I’m kind of an impatient guy when it comes to getting answers. I don’t want to wait a decade or more for the research to be completed. Our clients want to feel better, look awesome, and be healthy now. So I dug into the most popular intermittent fasting programs, the ones with the most positive feedback.
Here’s a listing of the ones that seem to have the most scientific and user-driven support.
(36-hour fast/12-hour feed)
With this plan you simply eat every other day.
So on Monday, you’d eat within a 12-hour window, say, 8 AM to 8 PM. Then you’d fast overnight on Monday, and all day/overnight on Tuesday. You’d eat again from 8 AM to 8 PM on Wednesday. And so on.
Alternate day fasters are encouraged to make good eating choices, but they’re allowed to eat what they want on the non-fasting days.
Eat Stop Eat
(24-hour fast, 1 or 2 times per week)
On this plan, you fast for a full 24 hours once or twice per week, eating sensibly (higher protein, minimizing processed foods, etc.) the rest of the week.
It’s flexible: You can choose whichever 24 hours you want.
Want to fast from breakfast to breakfast? That’s cool. Just eat breakfast on Monday, and don’t eat again until breakfast on Tuesday. Want to fast dinner to dinner? That’s cool too. Eat dinner on Wednesday, and don’t eat again until dinner on Thursday.
(16-hour fast/8-hour feed)
This brand of fasting is based on an 8-hour feeding period followed by a 16-hour fast.
However, it also layers a few other food rules on top: The diet should be high in protein, should cycle carbohydrates, should include fasted training, and should use nutrient timing (eating the bulk of your calories during the post-exercise period).
On this plan, you fast from, say, 9 PM on Monday night until 1 PM on Tuesday afternoon. If you’re going to exercise, you’d do so just before 1 PM on Tuesday, with 10 g BCAAs (branched chain amino acids) during training. After training, you eat 2-3 meals before 9 PM, with your biggest meal coming right after exercise. The fast begins again on Tuesday evening until Wednesday at 1 PM, and repeats every day.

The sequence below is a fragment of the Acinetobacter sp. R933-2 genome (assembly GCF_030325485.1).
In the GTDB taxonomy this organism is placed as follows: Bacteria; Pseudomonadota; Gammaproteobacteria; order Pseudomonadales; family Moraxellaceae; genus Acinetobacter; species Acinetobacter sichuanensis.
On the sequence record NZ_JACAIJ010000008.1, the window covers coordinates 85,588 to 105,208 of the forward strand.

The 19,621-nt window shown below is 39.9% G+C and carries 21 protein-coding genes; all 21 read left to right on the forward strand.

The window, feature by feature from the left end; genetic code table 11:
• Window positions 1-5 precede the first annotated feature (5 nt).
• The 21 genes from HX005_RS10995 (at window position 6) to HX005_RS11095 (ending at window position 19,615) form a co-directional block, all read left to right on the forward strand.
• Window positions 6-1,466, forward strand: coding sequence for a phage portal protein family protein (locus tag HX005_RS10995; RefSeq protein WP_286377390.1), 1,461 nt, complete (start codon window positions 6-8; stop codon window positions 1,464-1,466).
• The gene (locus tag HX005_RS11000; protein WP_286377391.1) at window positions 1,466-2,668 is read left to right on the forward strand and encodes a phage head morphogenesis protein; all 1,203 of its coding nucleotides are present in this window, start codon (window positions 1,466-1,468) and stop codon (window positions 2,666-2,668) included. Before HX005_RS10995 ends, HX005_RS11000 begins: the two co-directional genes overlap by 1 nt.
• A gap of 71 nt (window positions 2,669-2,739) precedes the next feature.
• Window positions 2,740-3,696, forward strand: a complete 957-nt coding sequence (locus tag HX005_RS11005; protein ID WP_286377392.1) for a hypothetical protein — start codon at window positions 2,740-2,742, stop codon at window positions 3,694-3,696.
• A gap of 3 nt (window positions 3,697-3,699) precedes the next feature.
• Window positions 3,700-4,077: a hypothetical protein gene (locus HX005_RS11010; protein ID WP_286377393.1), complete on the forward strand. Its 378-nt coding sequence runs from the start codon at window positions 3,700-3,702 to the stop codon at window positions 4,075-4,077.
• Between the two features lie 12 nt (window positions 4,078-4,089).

(20-hour fast/4-hour feed)
On this plan, you would either fast, or eat very small amounts of specifically recommended foods, for the first 20 hours of each day, working out during this period of under eating.
Then, you would eat the majority of your daily intake within a 4-hour over feeding window. After that 4-hour over feeding period, you would repeat the under eating/fasting for the next 20 hours.
Generally, most people place their 4-hour over feeding window at the end of the day, as it’s more convenient for family dinners and after-work training sessions. However, modifications can be made based on individual and scheduling differences.
Some IF proponents believe we should behave like our evolutionary ancestors did. As humans evolved to get their food and exercise randomly, so should we.
This brand of IF includes eating unprocessed “evolutionary friendly” food (think Paleo-diet type), randomly cycling daily calorie intake, and randomly skipping a breakfast or dinner meal once or twice a week. The rules are very flexible. (It is random, after all.)
Wrap-up and today’s takeaways
That’s it for part 3 of Intermittent Fasting: Science or Fiction?
Here are today’s key points.
- Fasting’s new popularity is part research support, part online evangelism.
- The benefits of fasting seem numerous.
- However, most of the research has been done in rodents.
- Several popular fasting programs have emerged.
- If you’re interested in hearing about the ones I test drove, check out part 4.